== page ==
old adage says that beginning photographers start out shooting black and white,
graduate to color, and then return to black and white when they become good
photographers. Student film shooters begin with black and white because it's
easier to process and print than color material, but they soon learn that it's
not any easier to get top-quality results.
Digital changes everything, of course, and color dominates in the digital
world. Nonetheless the quest for outstanding black and white images prevails
for some. Because monochrome technology has been de-emphasized it can be challenging
to get superlative black and white images from a typical JPEG image file. Fortunately,
Color Efex Pro 2.0 from nik multimedia puts a full range of output image controls
into the hands of the serious black and white shooter. That eliminates the excuses
and places the burden of creativity upon the photographer, where it belongs.
Strictly speaking, it's not necessary to use a Photoshop plug-in to convert
your color images to grayscale. You can instruct CS2 to disregard the color
data (e.g., change the Image Mode to Grayscale) and viola! You've got
monochrome. But unless you're one of those folks who "like what
they get" instead of working to "get what they like" you are
not going to be completely happy with the results. Unscrambling channel data
offers additional control, but it's limited and somewhat haphazard compared
to the "tweakability" of Color Efex Pro.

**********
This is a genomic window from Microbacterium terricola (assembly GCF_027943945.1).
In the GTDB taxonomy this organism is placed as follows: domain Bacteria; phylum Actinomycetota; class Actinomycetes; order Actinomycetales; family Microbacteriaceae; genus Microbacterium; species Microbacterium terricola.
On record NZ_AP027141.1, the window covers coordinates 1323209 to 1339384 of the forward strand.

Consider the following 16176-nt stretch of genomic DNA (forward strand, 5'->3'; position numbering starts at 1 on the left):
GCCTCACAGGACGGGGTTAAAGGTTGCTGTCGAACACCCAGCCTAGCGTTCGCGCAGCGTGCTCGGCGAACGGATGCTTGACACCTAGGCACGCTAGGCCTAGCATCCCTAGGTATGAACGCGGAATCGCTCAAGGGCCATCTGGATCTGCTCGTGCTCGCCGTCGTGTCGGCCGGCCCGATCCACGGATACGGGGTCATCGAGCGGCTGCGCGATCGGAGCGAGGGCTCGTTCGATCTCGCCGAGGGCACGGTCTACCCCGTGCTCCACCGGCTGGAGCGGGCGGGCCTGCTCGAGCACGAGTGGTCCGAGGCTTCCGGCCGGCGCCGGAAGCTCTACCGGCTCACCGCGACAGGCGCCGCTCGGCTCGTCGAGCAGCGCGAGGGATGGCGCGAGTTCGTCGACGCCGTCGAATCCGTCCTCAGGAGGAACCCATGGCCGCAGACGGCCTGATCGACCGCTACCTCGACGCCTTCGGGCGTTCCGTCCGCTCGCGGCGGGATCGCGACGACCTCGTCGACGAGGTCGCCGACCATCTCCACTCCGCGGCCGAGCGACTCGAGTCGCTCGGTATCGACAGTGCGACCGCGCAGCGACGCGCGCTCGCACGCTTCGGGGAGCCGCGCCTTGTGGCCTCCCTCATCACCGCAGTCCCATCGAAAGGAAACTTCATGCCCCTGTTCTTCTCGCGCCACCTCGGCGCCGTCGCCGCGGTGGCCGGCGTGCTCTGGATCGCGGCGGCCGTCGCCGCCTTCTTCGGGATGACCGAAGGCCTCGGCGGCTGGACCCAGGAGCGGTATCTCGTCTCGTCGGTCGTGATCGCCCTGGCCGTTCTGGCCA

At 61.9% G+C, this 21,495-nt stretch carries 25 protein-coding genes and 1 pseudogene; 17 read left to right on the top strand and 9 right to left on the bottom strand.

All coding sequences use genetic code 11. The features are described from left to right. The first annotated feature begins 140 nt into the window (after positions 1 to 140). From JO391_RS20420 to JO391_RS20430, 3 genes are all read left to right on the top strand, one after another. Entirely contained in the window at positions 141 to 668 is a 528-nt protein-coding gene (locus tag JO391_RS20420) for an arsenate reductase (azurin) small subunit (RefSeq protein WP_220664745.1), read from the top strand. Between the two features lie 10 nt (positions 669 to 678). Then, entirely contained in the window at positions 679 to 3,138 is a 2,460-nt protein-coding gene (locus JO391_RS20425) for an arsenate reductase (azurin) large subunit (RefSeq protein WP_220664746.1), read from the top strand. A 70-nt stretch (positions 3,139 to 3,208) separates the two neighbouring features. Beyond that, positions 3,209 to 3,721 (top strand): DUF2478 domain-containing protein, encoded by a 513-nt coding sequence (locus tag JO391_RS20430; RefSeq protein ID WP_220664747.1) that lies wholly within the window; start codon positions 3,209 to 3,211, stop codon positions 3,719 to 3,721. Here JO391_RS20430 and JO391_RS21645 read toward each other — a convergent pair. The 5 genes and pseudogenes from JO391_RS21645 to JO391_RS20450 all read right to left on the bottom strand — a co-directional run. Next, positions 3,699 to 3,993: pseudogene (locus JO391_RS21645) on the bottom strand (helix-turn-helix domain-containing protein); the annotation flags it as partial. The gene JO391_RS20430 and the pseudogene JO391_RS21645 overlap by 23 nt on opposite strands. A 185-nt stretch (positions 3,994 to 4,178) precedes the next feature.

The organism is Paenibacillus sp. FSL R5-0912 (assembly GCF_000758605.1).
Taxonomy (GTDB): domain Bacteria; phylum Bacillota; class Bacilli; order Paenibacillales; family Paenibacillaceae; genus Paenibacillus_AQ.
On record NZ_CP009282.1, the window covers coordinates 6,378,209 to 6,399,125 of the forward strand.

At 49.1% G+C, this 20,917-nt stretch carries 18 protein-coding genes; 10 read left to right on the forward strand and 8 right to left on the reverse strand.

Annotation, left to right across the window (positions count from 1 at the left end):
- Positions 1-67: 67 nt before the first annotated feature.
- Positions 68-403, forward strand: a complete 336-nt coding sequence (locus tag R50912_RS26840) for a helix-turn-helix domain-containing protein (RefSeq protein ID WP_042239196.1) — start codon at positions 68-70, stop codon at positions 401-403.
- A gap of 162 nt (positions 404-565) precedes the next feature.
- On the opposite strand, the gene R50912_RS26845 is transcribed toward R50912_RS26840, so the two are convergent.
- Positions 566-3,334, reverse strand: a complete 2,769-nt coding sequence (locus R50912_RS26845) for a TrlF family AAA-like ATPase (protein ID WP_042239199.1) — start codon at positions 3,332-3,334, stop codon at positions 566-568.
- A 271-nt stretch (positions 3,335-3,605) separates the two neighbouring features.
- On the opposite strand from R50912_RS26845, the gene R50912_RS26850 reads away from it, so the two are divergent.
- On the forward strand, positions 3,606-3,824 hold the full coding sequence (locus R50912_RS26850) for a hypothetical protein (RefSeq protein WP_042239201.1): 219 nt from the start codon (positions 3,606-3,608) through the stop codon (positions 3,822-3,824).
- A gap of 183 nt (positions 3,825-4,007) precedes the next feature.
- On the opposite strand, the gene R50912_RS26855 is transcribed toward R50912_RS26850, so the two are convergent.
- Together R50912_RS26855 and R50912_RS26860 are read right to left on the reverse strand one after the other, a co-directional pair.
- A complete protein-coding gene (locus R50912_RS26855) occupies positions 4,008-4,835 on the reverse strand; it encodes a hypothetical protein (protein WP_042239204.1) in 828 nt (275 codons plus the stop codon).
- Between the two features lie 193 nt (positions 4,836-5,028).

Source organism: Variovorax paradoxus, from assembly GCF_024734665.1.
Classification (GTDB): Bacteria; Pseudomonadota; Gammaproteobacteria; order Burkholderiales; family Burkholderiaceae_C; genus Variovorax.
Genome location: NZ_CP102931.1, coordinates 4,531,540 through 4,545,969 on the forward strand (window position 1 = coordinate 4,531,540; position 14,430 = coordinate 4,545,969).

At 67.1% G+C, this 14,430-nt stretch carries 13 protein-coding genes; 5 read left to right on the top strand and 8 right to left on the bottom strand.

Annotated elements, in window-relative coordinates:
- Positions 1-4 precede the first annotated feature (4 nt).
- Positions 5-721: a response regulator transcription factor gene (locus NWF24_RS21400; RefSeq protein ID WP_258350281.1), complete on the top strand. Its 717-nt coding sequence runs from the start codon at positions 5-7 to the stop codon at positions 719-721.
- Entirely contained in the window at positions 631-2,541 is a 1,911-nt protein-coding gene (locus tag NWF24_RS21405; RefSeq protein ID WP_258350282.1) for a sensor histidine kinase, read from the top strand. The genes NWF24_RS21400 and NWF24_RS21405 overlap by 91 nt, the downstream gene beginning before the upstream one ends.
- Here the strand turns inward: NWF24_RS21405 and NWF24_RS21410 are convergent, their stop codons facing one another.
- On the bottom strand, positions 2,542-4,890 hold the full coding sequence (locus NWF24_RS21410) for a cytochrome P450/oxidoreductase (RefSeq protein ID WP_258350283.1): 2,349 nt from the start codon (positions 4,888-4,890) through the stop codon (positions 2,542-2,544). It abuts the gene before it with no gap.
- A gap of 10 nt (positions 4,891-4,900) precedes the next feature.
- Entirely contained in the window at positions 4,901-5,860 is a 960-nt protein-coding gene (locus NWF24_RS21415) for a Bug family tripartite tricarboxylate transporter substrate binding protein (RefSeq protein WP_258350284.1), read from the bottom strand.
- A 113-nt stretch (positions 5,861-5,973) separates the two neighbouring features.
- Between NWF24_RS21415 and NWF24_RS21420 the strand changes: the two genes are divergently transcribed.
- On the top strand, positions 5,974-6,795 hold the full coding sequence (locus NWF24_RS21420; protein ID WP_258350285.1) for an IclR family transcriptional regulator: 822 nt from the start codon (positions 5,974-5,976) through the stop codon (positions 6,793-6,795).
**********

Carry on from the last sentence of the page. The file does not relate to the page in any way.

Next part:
Color Efex Pro 2.0 includes three distinct black and white conversion filters,
each with its own characteristics. The complete edition of Version 2.0 includes
72 other filters, some of which can perform individualistic monochrome conversions
to broaden your options. Like all Color Efex Pro 2.0 filters, the three black
and white conversion filters have an intuitive and easy-to-learn interface.
Controls differ from filter to filter but in every case the user can adjust
the outcome to the nth degree--the hallmark of Color Efex Pro--and
has the choice of Basic or Advanced manipulation. The Basic Controls interface
consists of sliders that adjust Brightness, Contrast, and Spectrum, plus other
characteristics appropriate to a particular filter. The Advanced Controls interface
consists of two sliders that allow the user to separately Protect Highlights
and Protect Shadows. All of the filter GUIs (Graphical User Interface) provide
before and after previews that can be viewed in various side by side or full-frame
layouts, and at different magnifications.
True Light is nik multimedia's proprietary color handling system. They
claim that it automatically provides better color enhancements, preserves the
relationships between colors, contrast, and details in the image, and provides
more natural and film-like images. Nils Kokemohr, founder of nik multimedia,
explains it this way:
"True Light does not work on RGB channel information alone," he
told us, "but often treats different aspects of the image in different
ways. This allows better control over saturation, color casts, and tonality."
of nik multimedia's founder Nils Kokemohr.
© 2005, Josh Haftel, All Rights Reserved
The sequence is as follows. The filter receives the user settings, which are
of course input via the filter's GUI. Next, enhancement transition curves
are created. Then True Light enhances these transition curves based on image
contents and colors, so that more natural transitions occur. Finally, the image
Despite the sophisticated technology that's happening behind the scenes,
the filters are easy to use. In Photoshop, select Filters and click the "nik